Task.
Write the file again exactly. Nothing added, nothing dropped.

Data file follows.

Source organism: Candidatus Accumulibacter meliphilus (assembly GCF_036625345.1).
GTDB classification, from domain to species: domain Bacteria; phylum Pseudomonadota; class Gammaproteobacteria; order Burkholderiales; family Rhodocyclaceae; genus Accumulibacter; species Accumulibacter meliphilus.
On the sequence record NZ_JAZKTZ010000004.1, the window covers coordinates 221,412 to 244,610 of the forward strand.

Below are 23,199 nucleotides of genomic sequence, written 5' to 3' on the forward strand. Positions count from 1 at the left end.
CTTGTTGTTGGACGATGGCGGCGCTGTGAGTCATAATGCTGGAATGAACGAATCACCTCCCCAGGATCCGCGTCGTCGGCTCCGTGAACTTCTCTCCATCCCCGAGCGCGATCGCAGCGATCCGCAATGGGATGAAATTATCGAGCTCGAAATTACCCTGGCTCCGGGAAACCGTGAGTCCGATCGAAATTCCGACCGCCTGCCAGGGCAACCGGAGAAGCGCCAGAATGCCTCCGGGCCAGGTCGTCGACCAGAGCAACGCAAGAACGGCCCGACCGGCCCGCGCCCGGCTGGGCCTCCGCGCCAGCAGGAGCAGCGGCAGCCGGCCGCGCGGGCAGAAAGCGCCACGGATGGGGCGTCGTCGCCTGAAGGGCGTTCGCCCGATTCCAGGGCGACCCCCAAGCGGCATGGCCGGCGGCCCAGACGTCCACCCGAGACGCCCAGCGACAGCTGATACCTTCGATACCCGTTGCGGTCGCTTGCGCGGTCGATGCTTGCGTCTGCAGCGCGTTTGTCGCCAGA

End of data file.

Source organism: Candidatus Accumulibacter meliphilus (assembly GCF_036625345.1).
GTDB classification, from domain to species: domain Bacteria; phylum Pseudomonadota; class Gammaproteobacteria; order Burkholderiales; family Rhodocyclaceae; genus Accumulibacter; species Accumulibacter meliphilus.
On the sequence record NZ_JAZKTZ010000004.1, the window covers coordinates 221,412 to 244,610 of the forward strand.

Below are 23,199 nucleotides of genomic sequence, written 5' to 3' on the forward strand. Positions count from 1 at the left end.
CTTGTTGTTGGACGATGGCGGCGCTGTGAGTCATAATGCTGGAATGAACGAATCACCTCCCCAGGATCCGCGTCGTCGGCTCCGTGAACTTCTCTCCATCCCCGAGCGCGATCGCAGCGATCCGCAATGGGATGAAATTATCGAGCTCGAAATTACCCTGGCTCCGGGAAACCGTGAGTCCGATCGAAATTCCGACCGCCTGCCAGGGCAACCGGAGAAGCGCCAGAATGCCTCCGGGCCAGGTCGTCGACCAGAGCAACGCAAGAACGGCCCGACCGGCCCGCGCCCGGCTGGGCCTCCGCGCCAGCAGGAGCAGCGGCAGCCGGCCGCGCGGGCAGAAAGCGCCACGGATGGGGCGTCGTCGCCTGAAGGGCGTTCGCCCGATTCCAGGGCGACCCCCAAGCGGCATGGCCGGCGGCCCAGACGTCCACCCGAGACGCCCAGCGACAGCTGATACCTTCGATACCCGTTGCGGTCGCTTGCGCGGTCGATGCTTGCGTCTGCAGCGCGTTTGTCGCCAGA